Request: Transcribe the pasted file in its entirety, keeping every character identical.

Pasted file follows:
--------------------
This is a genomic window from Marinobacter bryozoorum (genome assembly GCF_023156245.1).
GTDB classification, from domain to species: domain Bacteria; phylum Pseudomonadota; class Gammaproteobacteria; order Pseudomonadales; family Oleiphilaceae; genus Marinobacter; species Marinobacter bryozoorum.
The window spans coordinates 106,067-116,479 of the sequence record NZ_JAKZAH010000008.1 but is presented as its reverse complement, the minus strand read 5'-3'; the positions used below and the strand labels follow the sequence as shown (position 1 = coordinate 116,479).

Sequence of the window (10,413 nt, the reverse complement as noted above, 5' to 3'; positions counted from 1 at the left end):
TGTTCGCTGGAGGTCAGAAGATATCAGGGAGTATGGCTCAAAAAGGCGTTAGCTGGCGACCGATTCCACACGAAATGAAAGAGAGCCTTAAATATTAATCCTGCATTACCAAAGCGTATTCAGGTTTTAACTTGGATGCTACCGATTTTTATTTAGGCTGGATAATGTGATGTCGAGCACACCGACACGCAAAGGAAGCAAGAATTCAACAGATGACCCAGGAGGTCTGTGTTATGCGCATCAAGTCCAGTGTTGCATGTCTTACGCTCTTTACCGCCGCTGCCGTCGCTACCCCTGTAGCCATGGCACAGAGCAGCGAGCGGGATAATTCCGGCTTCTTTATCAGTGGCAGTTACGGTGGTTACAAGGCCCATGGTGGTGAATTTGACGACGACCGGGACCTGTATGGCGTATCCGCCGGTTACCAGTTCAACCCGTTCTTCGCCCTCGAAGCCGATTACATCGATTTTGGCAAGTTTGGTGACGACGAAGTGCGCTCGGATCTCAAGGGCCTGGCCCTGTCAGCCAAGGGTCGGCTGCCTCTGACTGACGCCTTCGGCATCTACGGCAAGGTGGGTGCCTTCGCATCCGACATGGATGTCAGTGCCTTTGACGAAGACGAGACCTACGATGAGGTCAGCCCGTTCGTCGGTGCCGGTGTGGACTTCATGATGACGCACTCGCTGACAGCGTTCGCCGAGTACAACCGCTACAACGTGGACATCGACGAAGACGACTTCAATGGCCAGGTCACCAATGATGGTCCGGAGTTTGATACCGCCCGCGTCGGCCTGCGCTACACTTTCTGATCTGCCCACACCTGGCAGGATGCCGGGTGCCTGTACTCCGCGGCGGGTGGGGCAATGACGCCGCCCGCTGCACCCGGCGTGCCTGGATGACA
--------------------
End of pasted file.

This is a genomic window from Marinobacter bryozoorum (genome assembly GCF_023156245.1).
GTDB classification, from domain to species: domain Bacteria; phylum Pseudomonadota; class Gammaproteobacteria; order Pseudomonadales; family Oleiphilaceae; genus Marinobacter; species Marinobacter bryozoorum.
The window spans coordinates 106,067-116,479 of the sequence record NZ_JAKZAH010000008.1 but is presented as its reverse complement, the minus strand read 5'-3'; the positions used below and the strand labels follow the sequence as shown (position 1 = coordinate 116,479).

Sequence of the window (10,413 nt, the reverse complement as noted above, 5' to 3'; positions counted from 1 at the left end):
TGTTCGCTGGAGGTCAGAAGATATCAGGGAGTATGGCTCAAAAAGGCGTTAGCTGGCGACCGATTCCACACGAAATGAAAGAGAGCCTTAAATATTAATCCTGCATTACCAAAGCGTATTCAGGTTTTAACTTGGATGCTACCGATTTTTATTTAGGCTGGATAATGTGATGTCGAGCACACCGACACGCAAAGGAAGCAAGAATTCAACAGATGACCCAGGAGGTCTGTGTTATGCGCATCAAGTCCAGTGTTGCATGTCTTACGCTCTTTACCGCCGCTGCCGTCGCTACCCCTGTAGCCATGGCACAGAGCAGCGAGCGGGATAATTCCGGCTTCTTTATCAGTGGCAGTTACGGTGGTTACAAGGCCCATGGTGGTGAATTTGACGACGACCGGGACCTGTATGGCGTATCCGCCGGTTACCAGTTCAACCCGTTCTTCGCCCTCGAAGCCGATTACATCGATTTTGGCAAGTTTGGTGACGACGAAGTGCGCTCGGATCTCAAGGGCCTGGCCCTGTCAGCCAAGGGTCGGCTGCCTCTGACTGACGCCTTCGGCATCTACGGCAAGGTGGGTGCCTTCGCATCCGACATGGATGTCAGTGCCTTTGACGAAGACGAGACCTACGATGAGGTCAGCCCGTTCGTCGGTGCCGGTGTGGACTTCATGATGACGCACTCGCTGACAGCGTTCGCCGAGTACAACCGCTACAACGTGGACATCGACGAAGACGACTTCAATGGCCAGGTCACCAATGATGGTCCGGAGTTTGATACCGCCCGCGTCGGCCTGCGCTACACTTTCTGATCTGCCCACACCTGGCAGGATGCCGGGTGCCTGTACTCCGCGGCGGGTGGGGCAATGACGCCGCCCGCTGCACCCGGCGTGCCTGGATGACA